- 250g passion fruit pulp (obtained from approximately 10 passion fruits)
- 50g butter
- *“Liquefied” egg whites. Egg whites will lose their elasticity if you sit them in the fridge for several days, preferably a week. (refer to my notes above)
- Bowl 1: Sift together the icing sugar and ground almonds. Stir the food colouring into the first portion of liquefied egg whites and pour into a well in the bowl of icing sugar and ground almonds.
- Bring the water and sugar to boil at 118ºC. When the syrup reaches 115ºC (this was too late for me while making half the recipe, I began to whisk the whites at 105C), simultaneously start whisking the second portion of liquefied egg whites to soft peaks. When the sugar reaches 118ºC, pour it over the egg whites. Whisk and allow the meringue to cool down to 50ºC, then fold it into the almond-icing sugar mixture. While folding, work from the centre outwards, making sure to incorporate all the colour evenly. By the time you are don't folding the macaron shell mixture should look shiny.
- Spoon the batter into a piping bag fitted with a plain tip No. 8 nozzle.
- Pipe rounds of batter about 3-3.5 cm in diameter on a baking tray lined with parchment paper. Bake in a preheated oven at 180ºC for 12-15 minutes. Once baked, slide the parchment off the baking sheet and once the macarons have cooled, peel them off the paper.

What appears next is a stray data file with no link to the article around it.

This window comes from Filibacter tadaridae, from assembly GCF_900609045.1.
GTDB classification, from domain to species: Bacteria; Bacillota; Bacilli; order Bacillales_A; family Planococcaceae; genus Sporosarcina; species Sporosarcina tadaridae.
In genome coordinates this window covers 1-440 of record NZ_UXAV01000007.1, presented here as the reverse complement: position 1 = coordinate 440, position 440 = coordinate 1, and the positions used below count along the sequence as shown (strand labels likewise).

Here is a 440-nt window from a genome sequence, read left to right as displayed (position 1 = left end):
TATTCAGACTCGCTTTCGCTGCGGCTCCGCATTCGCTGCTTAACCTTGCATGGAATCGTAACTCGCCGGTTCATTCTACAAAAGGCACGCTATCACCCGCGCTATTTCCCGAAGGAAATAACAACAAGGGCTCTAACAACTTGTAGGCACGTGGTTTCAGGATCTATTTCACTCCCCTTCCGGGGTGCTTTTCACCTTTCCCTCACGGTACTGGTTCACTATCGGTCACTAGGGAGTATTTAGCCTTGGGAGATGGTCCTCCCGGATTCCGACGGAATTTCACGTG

- For the ganache, chop the chocolate and put it into a bowl and place it over a double boiler to soften. Pull it off the heat. Pour passionfruit pulp that has come to a boil over it and let it sit for a minute before beginning to whisk it gently. Next, whisk in pieces of butter at room temperature . Once everything is incorporated, transfer to a piping bag (do not cut the tip) and clip the end. Refrigerate until firm enough to pipe on to the macarons.
- Finally, fill the macarons with the ganache, and refrigerate for 24 hours before serving. If the weather is too hot, the macarons might show signs of condensation when they're removed from the fridge. To combat this, let the macarons come to room temperature in an air-conditioned room.